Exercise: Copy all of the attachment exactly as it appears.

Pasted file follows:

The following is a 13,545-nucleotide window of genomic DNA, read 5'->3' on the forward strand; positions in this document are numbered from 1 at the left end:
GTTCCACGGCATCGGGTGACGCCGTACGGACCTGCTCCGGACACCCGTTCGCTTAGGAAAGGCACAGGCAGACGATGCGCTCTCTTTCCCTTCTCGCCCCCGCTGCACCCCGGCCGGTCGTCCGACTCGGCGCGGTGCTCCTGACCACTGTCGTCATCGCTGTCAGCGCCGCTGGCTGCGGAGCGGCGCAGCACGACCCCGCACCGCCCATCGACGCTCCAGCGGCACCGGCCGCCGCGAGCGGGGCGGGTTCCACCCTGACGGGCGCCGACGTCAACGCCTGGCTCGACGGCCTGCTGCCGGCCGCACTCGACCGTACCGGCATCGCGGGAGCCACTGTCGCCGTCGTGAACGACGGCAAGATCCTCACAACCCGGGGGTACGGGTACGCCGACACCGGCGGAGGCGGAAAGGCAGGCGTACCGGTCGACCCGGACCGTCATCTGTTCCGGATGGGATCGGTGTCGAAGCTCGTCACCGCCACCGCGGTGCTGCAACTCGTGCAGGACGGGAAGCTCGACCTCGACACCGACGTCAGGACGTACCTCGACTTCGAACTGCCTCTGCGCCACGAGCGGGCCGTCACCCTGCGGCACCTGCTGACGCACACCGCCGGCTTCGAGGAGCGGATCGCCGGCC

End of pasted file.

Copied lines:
The following is a 13,545-nucleotide window of genomic DNA, read 5'->3' on the forward strand; positions in this document are numbered from 1 at the left end:
GTTCCACGGCATCGGGTGACGCCGTACGGACCTGCTCCGGACACCCGTTCGCTTAGGAAAGGCACAGGCAGACGATGCGCTCTCTTTCCCTTCTCGCCCCCGCTGCACCCCGGCCGGTCGTCCGACTCGGCGCGGTGCTCCTGACCACTGTCGTCATCGCTGTCAGCGCCGCTGGCTGCGGAGCGGCGCAGCACGACCCCGCACCGCCCATCGACGCTCCAGCGGCACCGGCCGCCGCGAGCGGGGCGGGTTCCACCCTGACGGGCGCCGACGTCAACGCCTGGCTCGACGGCCTGCTGCCGGCCGCACTCGACCGTACCGGCATCGCGGGAGCCACTGTCGCCGTCGTGAACGACGGCAAGATCCTCACAACCCGGGGGTACGGGTACGCCGACACCGGCGGAGGCGGAAAGGCAGGCGTACCGGTCGACCCGGACCGTCATCTGTTCCGGATGGGATCGGTGTCGAAGCTCGTCACCGCCACCGCGGTGCTGCAACTCGTGCAGGACGGGAAGCTCGACCTCGACACCGACGTCAGGACGTACCTCGACTTCGAACTGCCTCTGCGCCACGAGCGGGCCGTCACCCTGCGGCACCTGCTGACGCACACCGCCGGCTTCGAGGAGCGGATCGCCGGCC